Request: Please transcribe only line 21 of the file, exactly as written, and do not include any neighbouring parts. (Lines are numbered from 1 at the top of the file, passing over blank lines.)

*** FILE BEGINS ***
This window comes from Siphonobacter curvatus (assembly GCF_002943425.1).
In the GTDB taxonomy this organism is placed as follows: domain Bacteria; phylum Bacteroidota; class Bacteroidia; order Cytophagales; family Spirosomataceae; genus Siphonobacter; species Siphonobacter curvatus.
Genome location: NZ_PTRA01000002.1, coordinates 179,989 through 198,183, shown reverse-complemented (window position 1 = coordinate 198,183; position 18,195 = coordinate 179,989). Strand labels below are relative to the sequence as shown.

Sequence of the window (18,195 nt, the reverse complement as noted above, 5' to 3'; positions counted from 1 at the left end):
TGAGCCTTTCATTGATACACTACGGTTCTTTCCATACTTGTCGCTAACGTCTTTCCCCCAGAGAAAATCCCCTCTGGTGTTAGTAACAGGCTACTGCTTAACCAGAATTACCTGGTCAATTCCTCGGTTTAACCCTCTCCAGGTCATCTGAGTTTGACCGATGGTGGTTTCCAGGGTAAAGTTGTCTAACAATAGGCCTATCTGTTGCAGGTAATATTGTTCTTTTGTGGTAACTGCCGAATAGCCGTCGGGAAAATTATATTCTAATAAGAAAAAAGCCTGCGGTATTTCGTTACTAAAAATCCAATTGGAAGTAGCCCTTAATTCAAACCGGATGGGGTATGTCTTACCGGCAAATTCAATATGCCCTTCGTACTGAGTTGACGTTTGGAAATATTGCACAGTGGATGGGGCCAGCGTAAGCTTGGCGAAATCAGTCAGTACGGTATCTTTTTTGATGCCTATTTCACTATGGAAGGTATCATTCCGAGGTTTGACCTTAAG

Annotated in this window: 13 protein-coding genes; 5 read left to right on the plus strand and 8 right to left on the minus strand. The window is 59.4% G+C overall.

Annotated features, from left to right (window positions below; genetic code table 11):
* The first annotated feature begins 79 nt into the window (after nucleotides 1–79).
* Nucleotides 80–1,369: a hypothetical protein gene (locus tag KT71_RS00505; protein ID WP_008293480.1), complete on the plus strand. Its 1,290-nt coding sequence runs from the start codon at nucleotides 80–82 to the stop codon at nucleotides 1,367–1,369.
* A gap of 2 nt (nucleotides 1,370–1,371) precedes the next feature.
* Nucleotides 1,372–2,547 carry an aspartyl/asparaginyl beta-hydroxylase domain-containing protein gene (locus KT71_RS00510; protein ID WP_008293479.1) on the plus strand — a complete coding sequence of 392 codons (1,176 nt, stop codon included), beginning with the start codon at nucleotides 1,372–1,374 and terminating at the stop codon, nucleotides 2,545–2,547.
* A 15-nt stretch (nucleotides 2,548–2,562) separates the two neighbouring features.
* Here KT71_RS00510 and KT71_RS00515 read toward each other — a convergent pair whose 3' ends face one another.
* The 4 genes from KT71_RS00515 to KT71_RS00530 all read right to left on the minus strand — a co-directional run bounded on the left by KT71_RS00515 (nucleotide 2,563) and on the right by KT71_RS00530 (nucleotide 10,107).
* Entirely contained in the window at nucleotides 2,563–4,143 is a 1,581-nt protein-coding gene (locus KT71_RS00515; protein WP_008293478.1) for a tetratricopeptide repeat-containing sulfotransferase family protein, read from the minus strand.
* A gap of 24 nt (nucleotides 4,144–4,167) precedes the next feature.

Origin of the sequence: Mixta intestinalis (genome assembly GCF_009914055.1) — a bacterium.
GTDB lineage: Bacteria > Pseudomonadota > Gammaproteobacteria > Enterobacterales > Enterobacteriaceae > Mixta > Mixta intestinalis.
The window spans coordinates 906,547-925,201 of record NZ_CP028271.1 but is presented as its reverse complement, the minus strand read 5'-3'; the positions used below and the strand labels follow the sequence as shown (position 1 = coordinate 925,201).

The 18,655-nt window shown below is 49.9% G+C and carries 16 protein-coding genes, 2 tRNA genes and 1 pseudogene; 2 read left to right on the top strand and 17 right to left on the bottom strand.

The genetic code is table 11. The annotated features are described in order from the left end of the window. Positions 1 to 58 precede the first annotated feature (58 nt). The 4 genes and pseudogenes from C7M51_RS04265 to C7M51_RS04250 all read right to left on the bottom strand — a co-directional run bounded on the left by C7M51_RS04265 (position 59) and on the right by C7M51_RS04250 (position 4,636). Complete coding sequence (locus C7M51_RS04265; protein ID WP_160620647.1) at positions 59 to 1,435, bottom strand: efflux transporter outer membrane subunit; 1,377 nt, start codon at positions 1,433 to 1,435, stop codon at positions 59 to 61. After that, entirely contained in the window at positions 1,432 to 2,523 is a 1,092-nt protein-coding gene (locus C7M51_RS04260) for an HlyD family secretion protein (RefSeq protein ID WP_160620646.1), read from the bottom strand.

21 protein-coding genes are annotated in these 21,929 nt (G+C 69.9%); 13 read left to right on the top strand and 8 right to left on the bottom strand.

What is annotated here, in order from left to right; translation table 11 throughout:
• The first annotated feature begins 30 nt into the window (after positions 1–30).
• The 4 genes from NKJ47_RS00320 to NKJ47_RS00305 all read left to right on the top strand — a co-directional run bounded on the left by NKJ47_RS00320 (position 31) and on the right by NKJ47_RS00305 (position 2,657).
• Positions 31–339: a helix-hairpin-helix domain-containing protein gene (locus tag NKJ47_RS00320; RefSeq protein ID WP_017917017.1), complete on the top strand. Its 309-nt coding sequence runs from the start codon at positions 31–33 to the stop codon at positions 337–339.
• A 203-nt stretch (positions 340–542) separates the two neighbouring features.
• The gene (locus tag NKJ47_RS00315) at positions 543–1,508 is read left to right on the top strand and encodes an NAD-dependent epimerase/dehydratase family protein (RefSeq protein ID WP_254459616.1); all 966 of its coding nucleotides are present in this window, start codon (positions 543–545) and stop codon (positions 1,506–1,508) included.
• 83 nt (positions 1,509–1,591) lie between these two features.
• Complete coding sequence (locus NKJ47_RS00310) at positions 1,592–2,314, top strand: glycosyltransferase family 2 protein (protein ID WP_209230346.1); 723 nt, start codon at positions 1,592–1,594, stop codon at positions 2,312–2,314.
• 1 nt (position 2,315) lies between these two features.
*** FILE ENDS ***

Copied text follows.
The genetic code is table 11. The annotated features are described in order from the left end of the window. Positions 1 to 58 precede the first annotated feature (58 nt). The 4 genes and pseudogenes from C7M51_RS04265 to C7M51_RS04250 all read right to left on the bottom strand — a co-directional run bounded on the left by C7M51_RS04265 (position 59) and on the right by C7M51_RS04250 (position 4,636). Complete coding sequence (locus C7M51_RS04265; protein ID WP_160620647.1) at positions 59 to 1,435, bottom strand: efflux transporter outer membrane subunit; 1,377 nt, start codon at positions 1,433 to 1,435, stop codon at positions 59 to 61. After that, entirely contained in the window at positions 1,432 to 2,523 is a 1,092-nt protein-coding gene (locus C7M51_RS04260) for an HlyD family secretion protein (RefSeq protein ID WP_160620646.1), read from the bottom strand.